Moon Tooth – Phototroph Review

I wrote a gushing review of New York rockers Moon Tooth’s supercharged 2019 sophomore album Crux, copping some flak amongst the readership in the process. Moon Tooth scratch the modern hard rock meets prog metal itch nicely, and third LP, Phototroph, comes with plenty of anticipation. The heavier rock stylings of their earlier material is smoothed over, squarely placing Moon Tooth in metal adjacent hard rock territory. And listeners not enamored with their previous work, especially Crux, will find nothing here to change their minds. I imagine the Moon Tooth fanbase will continue to swell and their profile rise, however, this will be a divisive effort amongst the AMG community. So how does Phototroph stack up, and does it deliver on their promise? These are deceptively weighty questions to answer in unpacking the densely packed dimensions of Phototroph.1

Whereas Crux boasted a darker edge amidst its hook-laden tunes, Phototroph brims with bubbling positivity, skyscraping pop hooks, and booming choruses. Moon Tooth serve up a diverse, colorful rock creation, bolstered by increased pop sensibilities, crafting muscular rock songs with progressive inclinations and the odd burst of metallic crunch. It’s a kaleidoscopic rock potion that demonstrates Moon Tooth’s evolving talents and ability to write interesting, pop and prog-infected rock songs that pack a punch through crunchier riffs, gritty aesthetics, and a propulsive rhythmic edge. Opener “I Revere” is a bright, experimental burst of pop-drenched prog, coursing through an unconventional structure with plenty of subtle twists. Initially the song fell flat, however, its charms have revealed themselves with repeat listens.

Moon Tooth deliver their most accessible, diverse and memorable set of tunes yet, as complex and technical elements intertwine with more straightforward rock and pop traits to great effect. Big fat radio-friendly hooks clash cohesively with tougher rock riffs on “Deathwish Blues,” darker prog tones emanate from the excellent “The I That Never Dies,” while stomping grooves, killer axework, and a bluesy swagger offsets the catchy modern rock hooks of “Alpha Howl.” While Moon Tooth have long boasted a dynamic rock sound, the variations are more notable, encompassing aspects of grunge, metal, prog, pop and a multitude of rock stylings (arena, alternative, hard, blues). “The Conduit” meshes angsty crunch with and an addictive chorus, while “Carry Me Home” offsets its shiny pop hooks with soulful vocals and terrific guitar shred. Moon Tooth prove experts at pulling back and unleashing the beast when the cheese threatens to overflow. Brimming with positivity and bombast, the album concludes with the confetti-loaded projectile of “Phototroph,” riding an upbeat, retro rock wave, spliced with prog and dashing, 80’s metal shred.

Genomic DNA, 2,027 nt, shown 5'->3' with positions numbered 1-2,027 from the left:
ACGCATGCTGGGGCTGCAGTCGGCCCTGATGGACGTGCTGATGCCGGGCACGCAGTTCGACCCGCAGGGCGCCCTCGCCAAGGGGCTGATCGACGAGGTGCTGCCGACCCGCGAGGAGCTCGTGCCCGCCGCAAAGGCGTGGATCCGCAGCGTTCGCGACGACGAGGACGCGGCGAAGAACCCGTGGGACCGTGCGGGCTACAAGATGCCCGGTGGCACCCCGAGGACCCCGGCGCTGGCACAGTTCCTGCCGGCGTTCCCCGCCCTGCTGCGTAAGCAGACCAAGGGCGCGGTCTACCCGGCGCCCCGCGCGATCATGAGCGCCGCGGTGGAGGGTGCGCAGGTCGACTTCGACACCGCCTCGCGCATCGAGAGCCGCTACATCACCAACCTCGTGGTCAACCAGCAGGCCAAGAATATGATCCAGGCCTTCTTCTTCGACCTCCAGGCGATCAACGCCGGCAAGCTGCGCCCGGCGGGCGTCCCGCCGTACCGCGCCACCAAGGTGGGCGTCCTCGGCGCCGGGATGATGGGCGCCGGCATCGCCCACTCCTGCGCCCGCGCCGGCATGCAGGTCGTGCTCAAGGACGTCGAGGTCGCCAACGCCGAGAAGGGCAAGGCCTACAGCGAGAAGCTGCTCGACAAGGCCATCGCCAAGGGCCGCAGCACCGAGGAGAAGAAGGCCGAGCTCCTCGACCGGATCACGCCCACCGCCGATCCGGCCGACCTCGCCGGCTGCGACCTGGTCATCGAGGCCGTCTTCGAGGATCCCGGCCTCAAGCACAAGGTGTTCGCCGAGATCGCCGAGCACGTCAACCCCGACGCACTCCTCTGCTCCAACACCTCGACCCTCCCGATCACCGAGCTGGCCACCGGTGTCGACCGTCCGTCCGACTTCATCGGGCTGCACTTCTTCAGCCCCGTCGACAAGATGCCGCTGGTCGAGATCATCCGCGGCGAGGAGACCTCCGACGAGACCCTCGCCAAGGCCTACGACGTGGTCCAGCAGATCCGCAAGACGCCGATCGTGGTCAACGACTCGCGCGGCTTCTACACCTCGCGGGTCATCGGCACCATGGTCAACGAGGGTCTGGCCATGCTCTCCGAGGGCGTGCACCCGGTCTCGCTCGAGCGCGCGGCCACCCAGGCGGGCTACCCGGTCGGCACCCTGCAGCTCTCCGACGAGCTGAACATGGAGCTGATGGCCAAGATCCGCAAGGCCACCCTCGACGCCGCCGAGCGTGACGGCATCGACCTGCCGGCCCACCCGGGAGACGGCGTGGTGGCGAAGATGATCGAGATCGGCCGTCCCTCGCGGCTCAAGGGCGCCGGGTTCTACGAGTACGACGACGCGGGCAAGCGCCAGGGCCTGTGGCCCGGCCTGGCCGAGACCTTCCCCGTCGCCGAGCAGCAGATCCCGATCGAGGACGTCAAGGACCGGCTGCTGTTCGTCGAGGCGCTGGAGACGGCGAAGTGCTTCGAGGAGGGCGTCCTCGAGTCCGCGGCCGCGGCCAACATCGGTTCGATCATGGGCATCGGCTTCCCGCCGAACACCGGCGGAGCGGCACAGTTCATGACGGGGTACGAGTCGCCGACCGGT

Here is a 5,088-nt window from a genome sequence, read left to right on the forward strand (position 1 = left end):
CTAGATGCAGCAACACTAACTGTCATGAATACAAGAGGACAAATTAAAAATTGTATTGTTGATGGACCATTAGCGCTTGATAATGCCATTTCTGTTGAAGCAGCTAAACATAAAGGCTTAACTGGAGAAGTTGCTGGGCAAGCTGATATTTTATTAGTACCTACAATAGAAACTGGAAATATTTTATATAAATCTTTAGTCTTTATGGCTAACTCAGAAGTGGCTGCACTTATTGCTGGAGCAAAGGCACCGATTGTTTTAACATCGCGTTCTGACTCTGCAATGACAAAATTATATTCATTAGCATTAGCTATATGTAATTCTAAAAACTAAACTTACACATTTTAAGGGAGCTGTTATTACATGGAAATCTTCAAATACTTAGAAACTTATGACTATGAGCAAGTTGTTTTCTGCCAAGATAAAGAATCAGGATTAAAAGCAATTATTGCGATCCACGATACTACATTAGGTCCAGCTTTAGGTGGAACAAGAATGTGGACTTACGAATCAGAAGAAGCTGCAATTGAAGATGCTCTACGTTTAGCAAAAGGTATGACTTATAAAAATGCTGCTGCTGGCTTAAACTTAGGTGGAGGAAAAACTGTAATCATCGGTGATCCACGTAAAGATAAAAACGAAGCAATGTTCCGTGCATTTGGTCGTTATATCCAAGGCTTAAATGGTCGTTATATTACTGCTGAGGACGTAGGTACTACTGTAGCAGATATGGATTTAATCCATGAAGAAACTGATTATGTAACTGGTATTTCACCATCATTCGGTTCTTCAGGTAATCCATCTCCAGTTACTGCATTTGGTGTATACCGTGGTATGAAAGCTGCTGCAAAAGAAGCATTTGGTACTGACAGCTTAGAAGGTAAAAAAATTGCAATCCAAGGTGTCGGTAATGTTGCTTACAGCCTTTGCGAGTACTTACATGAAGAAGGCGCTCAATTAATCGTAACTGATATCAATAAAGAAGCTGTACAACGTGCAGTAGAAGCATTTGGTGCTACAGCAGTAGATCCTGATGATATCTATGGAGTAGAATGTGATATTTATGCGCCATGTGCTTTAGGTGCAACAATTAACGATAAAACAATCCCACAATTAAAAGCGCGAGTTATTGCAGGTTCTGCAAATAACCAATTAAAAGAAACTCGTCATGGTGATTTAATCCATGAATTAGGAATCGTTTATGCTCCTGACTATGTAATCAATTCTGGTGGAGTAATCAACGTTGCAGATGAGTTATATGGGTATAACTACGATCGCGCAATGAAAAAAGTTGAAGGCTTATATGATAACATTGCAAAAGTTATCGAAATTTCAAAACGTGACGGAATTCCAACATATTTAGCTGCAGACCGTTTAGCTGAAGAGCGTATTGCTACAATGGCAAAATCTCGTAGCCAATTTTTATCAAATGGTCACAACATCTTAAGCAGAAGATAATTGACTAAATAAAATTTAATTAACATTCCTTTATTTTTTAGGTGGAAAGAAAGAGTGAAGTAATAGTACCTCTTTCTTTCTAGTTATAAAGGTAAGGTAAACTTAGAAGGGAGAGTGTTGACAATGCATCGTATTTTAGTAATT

Moon Tooth’s frontman John Carbone wields his emotive vocals with power and passion. Carbone’s unique voice is a double-edged sword and likely deal-breaker for some listeners. Though his all or nothing approach to his craft can be a little overdone at times, his knack of delivering earworm vocal hooks and grittier stylings remains strong, even if subtlety is not his greatest strength. Carbone’s bandmates leave nothing left in the tank. The quartet are a tight unit and the shared chemistry and fluent, adventurous compositions are executed with deft skill. Carbone may aggressively demand attention, however, the unsung star of the album is talented guitarist Nick Lee (Riot V). This dude has genuinely exciting chops and a superb ability to channel styles within the rock, pop and prog stratosphere into his own fluent and imaginative creation. And Phototroph is loaded with memorable riffs and dazzling lead work. On the slight downside, some of the darker, heavier edges from Crux are somewhat missed, and Phototroph’s heavily bricked master again saps power from the hugely dynamic material.

Band name comparisons may get thrown around, however, Moon Tooth possess a unique voice in the modern rock scene. Phototroph’s increased poppiness and brighter sound jarred my senses initially, before becoming endearing elements as the album’s irresistible hooks and consistent strengths began to take hold. And after a sluggish start, the hooks have been very difficult to shake, with a desire to return a regular occurrence. Overall, it’s a more consistent album than its predecessor, with the creative risks and blossoming of their sound resulting in a finely crafted, eclectic and hopelessly addictive rock opus full of pop splendor, prog smarts, attitude and groove.

Rating: 4.0/5.0
DR: 5 | Format Reviewed: 320 kbps mp3
Label: Pure Noise Records
Websites: |
Releases Worldwide: May 13th, 2022

Show 1 footnote

  1. Look at this Phototroph! – Steel
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